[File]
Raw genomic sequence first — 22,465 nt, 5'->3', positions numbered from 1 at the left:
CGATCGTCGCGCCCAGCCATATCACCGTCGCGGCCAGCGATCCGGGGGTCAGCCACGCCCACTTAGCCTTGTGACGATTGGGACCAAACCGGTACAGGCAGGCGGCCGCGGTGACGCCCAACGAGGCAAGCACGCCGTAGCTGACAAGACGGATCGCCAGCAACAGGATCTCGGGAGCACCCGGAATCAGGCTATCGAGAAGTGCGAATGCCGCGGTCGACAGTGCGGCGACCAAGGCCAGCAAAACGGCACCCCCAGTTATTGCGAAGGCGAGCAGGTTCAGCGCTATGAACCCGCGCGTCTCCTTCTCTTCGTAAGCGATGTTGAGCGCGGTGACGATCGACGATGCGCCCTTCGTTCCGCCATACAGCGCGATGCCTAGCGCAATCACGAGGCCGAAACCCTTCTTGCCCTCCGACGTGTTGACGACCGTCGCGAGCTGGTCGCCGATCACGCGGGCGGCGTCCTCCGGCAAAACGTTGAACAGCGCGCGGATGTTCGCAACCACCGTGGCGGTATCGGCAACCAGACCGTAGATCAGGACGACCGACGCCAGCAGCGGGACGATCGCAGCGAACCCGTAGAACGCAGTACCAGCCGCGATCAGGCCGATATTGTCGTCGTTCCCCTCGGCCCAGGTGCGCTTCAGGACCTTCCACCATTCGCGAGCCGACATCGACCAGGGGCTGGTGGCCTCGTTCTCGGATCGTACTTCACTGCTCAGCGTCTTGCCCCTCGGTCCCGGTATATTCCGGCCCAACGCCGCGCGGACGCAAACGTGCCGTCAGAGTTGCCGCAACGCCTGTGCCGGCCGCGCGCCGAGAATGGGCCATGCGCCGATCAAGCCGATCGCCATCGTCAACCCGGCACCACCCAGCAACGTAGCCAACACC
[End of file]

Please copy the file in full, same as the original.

Raw genomic sequence first — 22,465 nt, 5'->3', positions numbered from 1 at the left:
CGATCGTCGCGCCCAGCCATATCACCGTCGCGGCCAGCGATCCGGGGGTCAGCCACGCCCACTTAGCCTTGTGACGATTGGGACCAAACCGGTACAGGCAGGCGGCCGCGGTGACGCCCAACGAGGCAAGCACGCCGTAGCTGACAAGACGGATCGCCAGCAACAGGATCTCGGGAGCACCCGGAATCAGGCTATCGAGAAGTGCGAATGCCGCGGTCGACAGTGCGGCGACCAAGGCCAGCAAAACGGCACCCCCAGTTATTGCGAAGGCGAGCAGGTTCAGCGCTATGAACCCGCGCGTCTCCTTCTCTTCGTAAGCGATGTTGAGCGCGGTGACGATCGACGATGCGCCCTTCGTTCCGCCATACAGCGCGATGCCTAGCGCAATCACGAGGCCGAAACCCTTCTTGCCCTCCGACGTGTTGACGACCGTCGCGAGCTGGTCGCCGATCACGCGGGCGGCGTCCTCCGGCAAAACGTTGAACAGCGCGCGGATGTTCGCAACCACCGTGGCGGTATCGGCAACCAGACCGTAGATCAGGACGACCGACGCCAGCAGCGGGACGATCGCAGCGAACCCGTAGAACGCAGTACCAGCCGCGATCAGGCCGATATTGTCGTCGTTCCCCTCGGCCCAGGTGCGCTTCAGGACCTTCCACCATTCGCGAGCCGACATCGACCAGGGGCTGGTGGCCTCGTTCTCGGATCGTACTTCACTGCTCAGCGTCTTGCCCCTCGGTCCCGGTATATTCCGGCCCAACGCCGCGCGGACGCAAACGTGCCGTCAGAGTTGCCGCAACGCCTGTGCCGGCCGCGCGCCGAGAATGGGCCATGCGCCGATCAAGCCGATCGCCATCGTCAACCCGGCACCACCCAGCAACGTAGCCAACACC